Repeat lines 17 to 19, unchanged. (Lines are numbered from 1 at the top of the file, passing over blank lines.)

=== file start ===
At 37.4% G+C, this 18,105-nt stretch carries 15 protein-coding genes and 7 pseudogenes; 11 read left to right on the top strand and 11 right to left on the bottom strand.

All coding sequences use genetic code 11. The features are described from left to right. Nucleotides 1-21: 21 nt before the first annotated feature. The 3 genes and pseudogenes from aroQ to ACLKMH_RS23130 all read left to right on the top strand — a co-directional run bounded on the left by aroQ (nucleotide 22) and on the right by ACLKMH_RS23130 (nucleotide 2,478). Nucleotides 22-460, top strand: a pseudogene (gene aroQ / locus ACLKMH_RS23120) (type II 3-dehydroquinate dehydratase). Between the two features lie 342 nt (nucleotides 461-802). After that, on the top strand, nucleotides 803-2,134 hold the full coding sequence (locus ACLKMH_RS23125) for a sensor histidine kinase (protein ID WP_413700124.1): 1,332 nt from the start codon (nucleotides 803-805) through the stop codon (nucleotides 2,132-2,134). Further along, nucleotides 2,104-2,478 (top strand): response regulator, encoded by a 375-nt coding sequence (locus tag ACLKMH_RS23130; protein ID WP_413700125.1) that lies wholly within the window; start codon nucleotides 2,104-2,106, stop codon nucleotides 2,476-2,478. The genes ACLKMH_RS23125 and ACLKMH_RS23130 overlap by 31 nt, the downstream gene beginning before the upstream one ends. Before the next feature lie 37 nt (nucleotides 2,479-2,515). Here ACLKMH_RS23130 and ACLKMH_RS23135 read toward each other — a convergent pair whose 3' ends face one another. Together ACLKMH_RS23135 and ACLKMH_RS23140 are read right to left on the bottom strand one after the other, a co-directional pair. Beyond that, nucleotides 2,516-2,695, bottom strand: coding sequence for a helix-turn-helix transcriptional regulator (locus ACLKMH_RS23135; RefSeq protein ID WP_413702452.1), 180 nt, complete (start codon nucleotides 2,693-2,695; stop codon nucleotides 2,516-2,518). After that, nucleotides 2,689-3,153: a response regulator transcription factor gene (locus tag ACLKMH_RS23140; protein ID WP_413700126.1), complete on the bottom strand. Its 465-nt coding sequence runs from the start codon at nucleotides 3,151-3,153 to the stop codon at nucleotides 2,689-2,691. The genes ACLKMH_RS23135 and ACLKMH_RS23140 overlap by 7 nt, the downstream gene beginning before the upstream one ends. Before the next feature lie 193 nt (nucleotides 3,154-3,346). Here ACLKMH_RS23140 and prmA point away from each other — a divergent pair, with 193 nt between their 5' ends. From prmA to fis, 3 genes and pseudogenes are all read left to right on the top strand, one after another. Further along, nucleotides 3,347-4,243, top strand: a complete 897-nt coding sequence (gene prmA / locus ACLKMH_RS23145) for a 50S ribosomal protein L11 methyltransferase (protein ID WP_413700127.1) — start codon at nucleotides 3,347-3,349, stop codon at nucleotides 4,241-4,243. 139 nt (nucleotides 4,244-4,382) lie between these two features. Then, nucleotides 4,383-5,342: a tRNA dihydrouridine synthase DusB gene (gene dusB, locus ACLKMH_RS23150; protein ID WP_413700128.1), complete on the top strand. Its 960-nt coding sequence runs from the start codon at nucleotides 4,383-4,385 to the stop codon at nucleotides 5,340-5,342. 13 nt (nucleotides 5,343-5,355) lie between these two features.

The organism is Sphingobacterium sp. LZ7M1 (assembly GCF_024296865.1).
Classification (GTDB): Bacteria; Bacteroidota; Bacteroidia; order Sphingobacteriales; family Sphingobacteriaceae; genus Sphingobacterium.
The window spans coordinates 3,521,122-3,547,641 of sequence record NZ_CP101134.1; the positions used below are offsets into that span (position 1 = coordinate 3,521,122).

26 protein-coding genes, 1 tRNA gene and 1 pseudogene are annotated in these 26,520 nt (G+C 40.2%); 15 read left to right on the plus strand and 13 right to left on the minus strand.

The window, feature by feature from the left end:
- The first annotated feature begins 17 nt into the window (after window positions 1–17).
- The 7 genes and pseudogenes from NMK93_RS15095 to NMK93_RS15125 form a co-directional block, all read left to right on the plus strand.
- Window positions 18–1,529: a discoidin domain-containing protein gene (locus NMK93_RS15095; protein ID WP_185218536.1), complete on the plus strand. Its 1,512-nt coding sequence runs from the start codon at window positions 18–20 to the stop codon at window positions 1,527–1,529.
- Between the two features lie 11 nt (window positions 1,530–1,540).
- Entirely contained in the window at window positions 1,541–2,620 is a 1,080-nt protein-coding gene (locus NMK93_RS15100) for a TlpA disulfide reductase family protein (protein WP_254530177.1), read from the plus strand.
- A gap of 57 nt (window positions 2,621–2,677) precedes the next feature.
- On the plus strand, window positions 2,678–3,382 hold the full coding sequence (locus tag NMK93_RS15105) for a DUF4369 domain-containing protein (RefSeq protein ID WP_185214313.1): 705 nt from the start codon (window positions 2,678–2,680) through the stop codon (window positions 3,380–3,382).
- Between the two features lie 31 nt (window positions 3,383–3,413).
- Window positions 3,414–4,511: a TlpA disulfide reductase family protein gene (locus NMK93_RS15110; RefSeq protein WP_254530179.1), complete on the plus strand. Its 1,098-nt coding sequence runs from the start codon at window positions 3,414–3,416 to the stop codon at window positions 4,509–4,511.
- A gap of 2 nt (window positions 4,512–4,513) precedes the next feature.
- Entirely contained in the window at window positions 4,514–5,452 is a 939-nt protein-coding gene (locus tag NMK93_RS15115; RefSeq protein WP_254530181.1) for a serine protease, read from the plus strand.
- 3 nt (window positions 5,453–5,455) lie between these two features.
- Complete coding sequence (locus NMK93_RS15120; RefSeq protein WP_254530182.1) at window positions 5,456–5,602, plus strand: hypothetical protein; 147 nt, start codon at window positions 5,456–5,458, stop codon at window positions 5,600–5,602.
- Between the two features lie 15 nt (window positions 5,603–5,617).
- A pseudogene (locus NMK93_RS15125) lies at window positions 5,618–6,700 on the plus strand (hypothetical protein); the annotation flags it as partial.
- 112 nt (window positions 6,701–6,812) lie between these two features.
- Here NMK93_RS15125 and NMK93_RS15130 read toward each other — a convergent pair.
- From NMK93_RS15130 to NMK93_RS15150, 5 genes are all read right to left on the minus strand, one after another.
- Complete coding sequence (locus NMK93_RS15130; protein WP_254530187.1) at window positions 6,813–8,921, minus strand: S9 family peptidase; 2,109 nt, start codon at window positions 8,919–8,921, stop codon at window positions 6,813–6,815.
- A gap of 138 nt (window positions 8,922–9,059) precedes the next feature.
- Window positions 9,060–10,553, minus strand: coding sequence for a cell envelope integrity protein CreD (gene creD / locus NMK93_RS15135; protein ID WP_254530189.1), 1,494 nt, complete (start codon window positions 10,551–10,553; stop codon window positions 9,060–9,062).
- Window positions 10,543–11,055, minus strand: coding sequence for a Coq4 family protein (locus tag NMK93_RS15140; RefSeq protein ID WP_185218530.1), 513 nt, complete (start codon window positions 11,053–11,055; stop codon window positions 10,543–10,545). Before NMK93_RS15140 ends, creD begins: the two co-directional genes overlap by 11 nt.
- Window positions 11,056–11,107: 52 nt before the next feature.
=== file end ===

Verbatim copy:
- A gap of 2 nt (window positions 4,512–4,513) precedes the next feature.
- Entirely contained in the window at window positions 4,514–5,452 is a 939-nt protein-coding gene (locus tag NMK93_RS15115; RefSeq protein WP_254530181.1) for a serine protease, read from the plus strand.
- 3 nt (window positions 5,453–5,455) lie between these two features.